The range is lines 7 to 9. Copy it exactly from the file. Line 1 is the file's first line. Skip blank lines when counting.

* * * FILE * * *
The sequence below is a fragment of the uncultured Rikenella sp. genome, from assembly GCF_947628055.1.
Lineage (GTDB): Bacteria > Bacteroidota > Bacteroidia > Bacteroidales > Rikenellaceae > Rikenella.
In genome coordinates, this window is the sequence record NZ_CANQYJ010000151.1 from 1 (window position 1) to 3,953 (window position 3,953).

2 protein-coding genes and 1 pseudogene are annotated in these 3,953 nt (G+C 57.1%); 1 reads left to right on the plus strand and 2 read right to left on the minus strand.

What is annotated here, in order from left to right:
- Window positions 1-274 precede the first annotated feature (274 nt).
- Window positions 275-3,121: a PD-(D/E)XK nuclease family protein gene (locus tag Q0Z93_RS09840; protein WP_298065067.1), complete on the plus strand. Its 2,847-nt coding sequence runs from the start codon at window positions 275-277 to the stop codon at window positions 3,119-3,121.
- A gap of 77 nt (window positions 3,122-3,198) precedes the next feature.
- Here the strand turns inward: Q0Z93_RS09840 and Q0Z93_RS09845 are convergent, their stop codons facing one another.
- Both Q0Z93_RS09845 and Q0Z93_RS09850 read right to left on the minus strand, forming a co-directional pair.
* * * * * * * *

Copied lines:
- Window positions 275-3,121: a PD-(D/E)XK nuclease family protein gene (locus tag Q0Z93_RS09840; protein WP_298065067.1), complete on the plus strand. Its 2,847-nt coding sequence runs from the start codon at window positions 275-277 to the stop codon at window positions 3,119-3,121.
- A gap of 77 nt (window positions 3,122-3,198) precedes the next feature.
- Here the strand turns inward: Q0Z93_RS09840 and Q0Z93_RS09845 are convergent, their stop codons facing one another.